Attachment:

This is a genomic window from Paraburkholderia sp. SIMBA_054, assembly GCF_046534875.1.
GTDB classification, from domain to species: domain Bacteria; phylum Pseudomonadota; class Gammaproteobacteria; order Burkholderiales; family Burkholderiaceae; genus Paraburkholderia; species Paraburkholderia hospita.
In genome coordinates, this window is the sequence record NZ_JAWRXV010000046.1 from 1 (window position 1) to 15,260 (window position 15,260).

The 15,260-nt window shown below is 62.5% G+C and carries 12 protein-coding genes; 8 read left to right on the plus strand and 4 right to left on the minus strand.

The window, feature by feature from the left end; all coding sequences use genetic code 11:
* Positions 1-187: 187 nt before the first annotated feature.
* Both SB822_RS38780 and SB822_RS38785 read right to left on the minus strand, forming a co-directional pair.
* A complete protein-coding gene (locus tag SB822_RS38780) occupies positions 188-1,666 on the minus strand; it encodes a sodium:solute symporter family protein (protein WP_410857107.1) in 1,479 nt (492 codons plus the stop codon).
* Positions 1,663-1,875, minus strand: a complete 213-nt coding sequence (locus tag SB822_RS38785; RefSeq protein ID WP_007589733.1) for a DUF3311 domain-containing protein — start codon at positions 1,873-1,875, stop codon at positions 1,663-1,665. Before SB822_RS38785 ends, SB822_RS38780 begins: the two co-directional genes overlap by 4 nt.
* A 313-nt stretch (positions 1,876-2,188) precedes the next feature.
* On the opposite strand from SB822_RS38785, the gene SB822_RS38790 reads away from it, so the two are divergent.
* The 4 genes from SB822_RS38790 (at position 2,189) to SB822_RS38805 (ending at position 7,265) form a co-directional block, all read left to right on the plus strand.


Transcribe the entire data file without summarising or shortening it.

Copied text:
This is a genomic window from Paraburkholderia sp. SIMBA_054, assembly GCF_046534875.1.
GTDB classification, from domain to species: domain Bacteria; phylum Pseudomonadota; class Gammaproteobacteria; order Burkholderiales; family Burkholderiaceae; genus Paraburkholderia; species Paraburkholderia hospita.
In genome coordinates, this window is the sequence record NZ_JAWRXV010000046.1 from 1 (window position 1) to 15,260 (window position 15,260).

The 15,260-nt window shown below is 62.5% G+C and carries 12 protein-coding genes; 8 read left to right on the plus strand and 4 right to left on the minus strand.

The window, feature by feature from the left end; all coding sequences use genetic code 11:
* Positions 1-187: 187 nt before the first annotated feature.
* Both SB822_RS38780 and SB822_RS38785 read right to left on the minus strand, forming a co-directional pair.
* A complete protein-coding gene (locus tag SB822_RS38780) occupies positions 188-1,666 on the minus strand; it encodes a sodium:solute symporter family protein (protein WP_410857107.1) in 1,479 nt (492 codons plus the stop codon).
* Positions 1,663-1,875, minus strand: a complete 213-nt coding sequence (locus tag SB822_RS38785; RefSeq protein ID WP_007589733.1) for a DUF3311 domain-containing protein — start codon at positions 1,873-1,875, stop codon at positions 1,663-1,665. Before SB822_RS38785 ends, SB822_RS38780 begins: the two co-directional genes overlap by 4 nt.
* A 313-nt stretch (positions 1,876-2,188) precedes the next feature.
* On the opposite strand from SB822_RS38785, the gene SB822_RS38790 reads away from it, so the two are divergent.
* The 4 genes from SB822_RS38790 (at position 2,189) to SB822_RS38805 (ending at position 7,265) form a co-directional block, all read left to right on the plus strand.